clause 3(iv) of the lease agreement and to hold that the defendant have forfeited the tenancy as they continued to commit the default in payment of rent for the months of February and March, 1997, in spite of the receipt of the notice dated 2.4.1997, as the said letter dated 2.4.1997 could not be deemed to have been duly served on the lessee s office at Chennai for want of signature by the employees of the defendant Corporation in acknowledgment of the same, in compliance of clause 3(iv) of the lease agreement dated 27.1.1997.

13.12. On the other hand, the letter dated 19.3.1997, marked as Ex. D3, is the admitted correspondence between the plaintiff and the defendant Corporation, which contains a signature of P.W.1, and the contents of the same are also deposed as true by P.W.1. Ex.D3 is a letter sent by P.W.1 by the plaintiff and admittedly acknowledged by the defendant Corporation, which reads as follows:

"UDIPI HOTEL SUDHA

97, Poonamallee High Road, Chennai 600 084.

R. BHASKAR BHAT, PROPRIETOR

To 19.3.97

The Chief Regional Manager

Hindustan Petroleum Corporation Ltd.

Thalamuthu Natarajan Building

Madras.

Ref: PKK/RET/Lease letter dated 5.3.97

With reference to your above letter dated 5.3.1997, we are herewith enclosing the Memorandum of Understanding duly signed by me. I request you to take further necessary action, and ensure to deliver the vacant possession of the site to us by 31.3.1997. Thanking you,

Yours sincerely,

Sd/-

R.Bhaskar Bhat.

The above contents of Ex.D3 would prove the case of the defendant that the defendant Corporation could able to shift the petrol bunk from the old premises at No.96, Poonamallee High Road, Madras, to the suit property only after 19.3.1997 and the plaintiff failed to perform his part of obligation in handing over the suit property to the defendant Corporation till 19.3.1997, as per the lease agreement dated 27.1.1997. The plaintiff, having failed to perform his part of obligation till March, 1997, in our considered opinion, assuming the letter dated 2.4.1997 was served on the defendant Corporation, the defendant Corporation is not entitled to demand the rent for the months of February and March, 1997, from the defendant Corporation, as it is well settled in law that, where there is a dispute as to the handing over of the possession of the subject, it is for the landlord to prove that he has discharged his obligation to put the tenant in possession before he can enforce the tenants obligation to pay rent, and hence, the landlord must not only show that the tenant is in possession of the subjects of the lease, but also that such possession was attributable to the lease, as held in JOGESH CHANDRA Vs. EMDAD MEAH reported in AIR 1932 PRIVY COUNCIL 28, as rightly pointed out by Mr. G.Masilamani, learned senior counsel for the defendant Corporation.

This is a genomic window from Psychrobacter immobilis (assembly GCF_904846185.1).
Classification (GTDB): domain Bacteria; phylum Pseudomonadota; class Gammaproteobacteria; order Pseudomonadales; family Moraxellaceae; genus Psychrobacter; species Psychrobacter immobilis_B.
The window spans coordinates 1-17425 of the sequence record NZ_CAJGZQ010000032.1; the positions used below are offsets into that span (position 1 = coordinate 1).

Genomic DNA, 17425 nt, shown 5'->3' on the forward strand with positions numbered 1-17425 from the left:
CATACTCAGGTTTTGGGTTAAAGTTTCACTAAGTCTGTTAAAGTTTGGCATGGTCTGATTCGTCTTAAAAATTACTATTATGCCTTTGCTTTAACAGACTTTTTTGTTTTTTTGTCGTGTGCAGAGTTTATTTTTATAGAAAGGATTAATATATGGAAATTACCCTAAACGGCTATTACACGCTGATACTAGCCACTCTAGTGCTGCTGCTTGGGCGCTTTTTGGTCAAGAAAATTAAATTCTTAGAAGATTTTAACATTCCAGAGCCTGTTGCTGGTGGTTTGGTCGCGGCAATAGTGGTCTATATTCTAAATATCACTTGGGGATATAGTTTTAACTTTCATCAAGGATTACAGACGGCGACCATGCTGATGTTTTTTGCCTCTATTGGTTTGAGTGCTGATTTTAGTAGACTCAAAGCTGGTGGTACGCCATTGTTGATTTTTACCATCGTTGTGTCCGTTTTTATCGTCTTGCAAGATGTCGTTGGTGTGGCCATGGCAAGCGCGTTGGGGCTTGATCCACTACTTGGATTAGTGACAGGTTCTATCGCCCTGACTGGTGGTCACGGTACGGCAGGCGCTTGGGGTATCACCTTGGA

13.13. Admittedly, in the instant case, the delivery of the possession of the suit property by the plaintiff to the defendant Corporation immediately on the date of execution of the lease agreement dated 27.1.1997, even though is seriously disputed, is not proved by the plaintiff. Since the plaintiff have thus failed to discharge his onus of delivery of possession, the defendant is not liable to pay the rent for the months of February and March, 1997, applying the ratio laid down in GANDA SINGH V. SECY. OF STATE reported in AIR 1934 Peshawar 101, in our considered opinion, no arrears of rent for 60 days fell due on 2.4.1997, namely on the date of Ex.P2, assuming the same is served on the defendant. The plaintiff having failed to discharge his burden of proving the delivery of possession, which is a condition necessary for maintenance of an action for rent, is not entitled to seek the relief as prayed for, as held in MANOHAR LAL V. BENGAL POTTERIES reported in AIR 1953 PATNA 457. That apart, such a claim of the plaintiff for arrears of rent for the months of February and March, 199 7 would amount to unjust enrichment attracting Sections 69 and 70 of the Indian Contract Act, 1872.